A new report by the Governor’s Highway Safety Association reveals that for the first time “drugged driving” has now surpassed drunk driving as a factor in fatal crashes. Statistics show drugs were present in 43 percent of drivers in crash fatalities, a 25 percent increase since 2012, according to AAA.
With 3,574 drugged driving crashes in 2016, which accounted for about 33 percent of all impaired driving crashes, this new data validates the concern of motorists.
According to Wilmington Police Chief Duane Weyand, last year out of 60 O.V.I.-related incidents, only three were alcohol related.
One way the department has been combating drugged driving is by sending two officers to Jacksonville, Florida on a grant to become Drug Recognition Experts (DRE).
“We’re hoping that this helps makes the roads safer and gets the message across that drunk or drugged driving isn’t safe. It puts not only the driver at risk, but everyone else,” said Weyand.
The majority of Ohio motorists now view people driving after using illegal drugs as a bigger threat to their personal safety than those driving after using alcohol, according to a survey by AAA. Three out of four motorists surveyed said the use of illegal drugs before driving was a “very serious threat” to their safety compared to 66 percent who said the same thing about people driving after drinking alcohol. Further,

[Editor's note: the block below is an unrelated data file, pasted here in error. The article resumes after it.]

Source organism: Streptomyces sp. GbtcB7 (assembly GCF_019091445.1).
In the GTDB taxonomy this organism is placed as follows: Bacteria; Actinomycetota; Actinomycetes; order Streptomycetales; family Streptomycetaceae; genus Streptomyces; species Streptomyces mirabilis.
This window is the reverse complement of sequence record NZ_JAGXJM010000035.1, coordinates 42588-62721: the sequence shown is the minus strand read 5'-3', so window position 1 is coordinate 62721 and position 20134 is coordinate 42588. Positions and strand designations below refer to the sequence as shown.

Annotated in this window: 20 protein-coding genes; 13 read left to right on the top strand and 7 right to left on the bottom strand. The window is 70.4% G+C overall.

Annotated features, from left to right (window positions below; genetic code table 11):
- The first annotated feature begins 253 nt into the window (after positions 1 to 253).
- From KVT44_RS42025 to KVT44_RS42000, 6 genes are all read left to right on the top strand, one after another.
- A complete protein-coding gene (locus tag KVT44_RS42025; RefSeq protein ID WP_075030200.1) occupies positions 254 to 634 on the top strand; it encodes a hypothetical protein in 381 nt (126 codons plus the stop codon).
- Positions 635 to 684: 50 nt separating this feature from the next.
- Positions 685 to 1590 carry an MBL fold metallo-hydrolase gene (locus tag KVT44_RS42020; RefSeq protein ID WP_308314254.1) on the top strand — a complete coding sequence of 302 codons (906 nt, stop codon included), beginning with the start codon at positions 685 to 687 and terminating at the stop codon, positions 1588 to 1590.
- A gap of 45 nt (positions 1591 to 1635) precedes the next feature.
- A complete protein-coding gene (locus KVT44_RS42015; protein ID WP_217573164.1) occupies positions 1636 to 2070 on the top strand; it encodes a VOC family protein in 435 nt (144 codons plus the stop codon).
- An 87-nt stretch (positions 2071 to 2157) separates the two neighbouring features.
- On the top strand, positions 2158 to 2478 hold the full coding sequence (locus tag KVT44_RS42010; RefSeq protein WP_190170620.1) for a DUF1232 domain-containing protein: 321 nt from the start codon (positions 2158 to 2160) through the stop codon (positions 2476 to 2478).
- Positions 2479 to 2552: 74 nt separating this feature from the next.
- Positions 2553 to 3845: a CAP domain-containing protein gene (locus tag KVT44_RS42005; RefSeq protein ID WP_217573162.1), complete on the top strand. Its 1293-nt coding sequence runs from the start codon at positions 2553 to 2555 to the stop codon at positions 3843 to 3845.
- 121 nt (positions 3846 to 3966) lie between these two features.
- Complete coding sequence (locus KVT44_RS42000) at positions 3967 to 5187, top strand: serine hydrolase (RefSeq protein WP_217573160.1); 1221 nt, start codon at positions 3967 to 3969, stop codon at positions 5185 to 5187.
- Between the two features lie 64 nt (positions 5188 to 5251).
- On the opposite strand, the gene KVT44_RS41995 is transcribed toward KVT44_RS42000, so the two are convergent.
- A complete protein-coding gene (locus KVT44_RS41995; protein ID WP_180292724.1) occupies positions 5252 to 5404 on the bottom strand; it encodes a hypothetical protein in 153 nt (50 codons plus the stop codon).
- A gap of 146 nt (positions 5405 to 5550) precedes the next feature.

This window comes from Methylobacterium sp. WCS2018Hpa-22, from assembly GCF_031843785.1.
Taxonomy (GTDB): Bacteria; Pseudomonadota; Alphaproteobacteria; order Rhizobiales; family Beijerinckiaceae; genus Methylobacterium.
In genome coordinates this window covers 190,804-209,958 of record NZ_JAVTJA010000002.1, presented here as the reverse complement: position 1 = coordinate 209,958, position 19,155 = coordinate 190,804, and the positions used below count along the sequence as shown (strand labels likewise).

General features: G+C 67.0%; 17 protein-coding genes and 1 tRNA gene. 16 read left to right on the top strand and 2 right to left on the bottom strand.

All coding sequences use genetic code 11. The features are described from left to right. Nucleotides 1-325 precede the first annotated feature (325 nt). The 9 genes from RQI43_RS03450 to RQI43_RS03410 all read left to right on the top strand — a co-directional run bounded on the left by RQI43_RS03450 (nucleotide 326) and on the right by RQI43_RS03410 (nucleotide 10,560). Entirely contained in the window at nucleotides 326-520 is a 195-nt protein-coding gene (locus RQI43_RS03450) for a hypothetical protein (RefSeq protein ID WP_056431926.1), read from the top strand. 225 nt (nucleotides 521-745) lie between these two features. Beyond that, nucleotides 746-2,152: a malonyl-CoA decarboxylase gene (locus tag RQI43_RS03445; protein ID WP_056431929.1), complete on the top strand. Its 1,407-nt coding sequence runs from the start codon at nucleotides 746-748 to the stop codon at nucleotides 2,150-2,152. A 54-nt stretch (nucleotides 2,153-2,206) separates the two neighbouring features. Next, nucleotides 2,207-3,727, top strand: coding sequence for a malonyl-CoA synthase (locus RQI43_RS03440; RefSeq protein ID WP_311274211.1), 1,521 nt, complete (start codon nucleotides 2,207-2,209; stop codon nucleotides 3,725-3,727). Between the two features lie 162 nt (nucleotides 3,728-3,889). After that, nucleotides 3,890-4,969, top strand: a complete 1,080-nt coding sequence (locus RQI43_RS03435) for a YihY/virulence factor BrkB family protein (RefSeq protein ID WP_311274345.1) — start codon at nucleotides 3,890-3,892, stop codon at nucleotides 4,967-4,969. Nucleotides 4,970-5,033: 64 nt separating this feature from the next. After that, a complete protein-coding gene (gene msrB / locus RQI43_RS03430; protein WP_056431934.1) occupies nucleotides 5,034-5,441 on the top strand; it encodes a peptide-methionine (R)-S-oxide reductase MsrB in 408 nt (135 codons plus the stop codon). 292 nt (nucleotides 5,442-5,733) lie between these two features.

“Public awareness of the drugged driving issue is critical to finding a solution,” said AAA Spokesperson Cindy Antrican. “The new statistics mirror what the public is already feeling which is the dire threat to their safety posed by drugged driving. This is especially significant when you consider the number of years it took to get the public to fully understand the dangers posed by drinking and driving.”
AAA said it supports the call for more training of law enforcement to recognize impairment roadside such as the DRE training and ARIDE (Advanced Roadside Impaired Driving Enforcement).
To strengthen efforts to reduced drugged driving related traffic crashes and fatalities, AAA is offering the following safety tips:
• Discuss the risks of drugged driving with family and friends in advance.
• If you find yourself substance-impaired and unable to drive, call a cab or someone to pick you up.
• Do not hesitate to take the keys from friends or family members who may be impaired.
• Never ride as a passenger in a car driven by someone who is impaired by a substance.
• If you encounter an impaired driver on the road, keep a safe distance and ask a passenger to call 911 (or pull over to a safe location to make the call yourself).
• Visit PreventDUI.AAA.com for impaired driving facts, transportation alternatives and expert advice. AAA encourages visitors to Take the Pledge to drive drug and alcohol-free.
The News Journal contributed to this report.